Yale Honors Its First Black Graduate

In 1874 Edward Bouchet became the first African American to earn a degree from Yale College. He graduated with the highest honors and was the second black American to be named Phi Beta Kappa. Two years later Bouchet was awarded a doctorate in physics from Yale, the first African American to earn a Ph.D.

But while Bouchet was the first African American to earn Bachelor’s and Ph.D. degrees at Yale, he was not the first African American to earn a degree. Last month Yale unveiled a monument commemorating the 150th anniversary of the 1857 graduation of Cortlandt Van Rensselaer Creed from the Yale Medical School.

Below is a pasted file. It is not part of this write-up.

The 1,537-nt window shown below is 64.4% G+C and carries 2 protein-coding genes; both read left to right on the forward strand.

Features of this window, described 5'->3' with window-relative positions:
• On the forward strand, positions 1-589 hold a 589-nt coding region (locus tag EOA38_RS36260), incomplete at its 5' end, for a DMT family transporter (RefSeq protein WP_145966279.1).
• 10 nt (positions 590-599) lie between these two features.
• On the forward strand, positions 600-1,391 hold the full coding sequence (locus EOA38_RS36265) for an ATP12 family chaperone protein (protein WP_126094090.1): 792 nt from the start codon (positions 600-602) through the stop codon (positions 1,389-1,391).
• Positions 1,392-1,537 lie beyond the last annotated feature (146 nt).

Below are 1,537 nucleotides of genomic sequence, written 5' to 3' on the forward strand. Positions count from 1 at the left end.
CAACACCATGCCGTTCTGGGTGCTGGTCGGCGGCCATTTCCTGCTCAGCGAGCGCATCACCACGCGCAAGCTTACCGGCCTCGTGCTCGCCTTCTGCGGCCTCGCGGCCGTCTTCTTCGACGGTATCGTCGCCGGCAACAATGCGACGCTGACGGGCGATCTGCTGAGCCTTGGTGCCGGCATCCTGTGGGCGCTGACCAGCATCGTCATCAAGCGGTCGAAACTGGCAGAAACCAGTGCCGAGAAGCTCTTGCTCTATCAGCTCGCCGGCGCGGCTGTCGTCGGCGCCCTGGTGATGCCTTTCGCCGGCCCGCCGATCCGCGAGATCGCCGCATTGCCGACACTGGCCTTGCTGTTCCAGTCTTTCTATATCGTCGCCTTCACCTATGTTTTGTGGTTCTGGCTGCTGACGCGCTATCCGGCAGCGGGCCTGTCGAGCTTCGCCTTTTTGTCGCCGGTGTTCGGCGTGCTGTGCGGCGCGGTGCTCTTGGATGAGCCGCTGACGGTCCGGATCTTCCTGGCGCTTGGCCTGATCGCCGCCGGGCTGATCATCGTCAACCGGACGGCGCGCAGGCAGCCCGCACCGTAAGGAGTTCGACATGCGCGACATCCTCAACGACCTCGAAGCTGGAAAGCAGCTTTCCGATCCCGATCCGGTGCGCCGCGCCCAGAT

Creed was the son of a Yale University janitor. His mother was a teacher in the New Haven public schools. He was accepted for admission in 1854 and earned his medical degree in 1857.

Creed served as a surgeon for the Union Army during the Civil War. He then opened a practice in Connecticut which served both black and white patients. When James Garfield was shot in 1881, Creed was consulted by the president’s physicians. Creed died in 1900.

This June, Yale invited 20 of Creed’s descendants to New Haven for the medical school’s reunion weekend. The celebration included the unveiling of a monument over Creed’s grave in New Haven’s Grove Street Cemetery.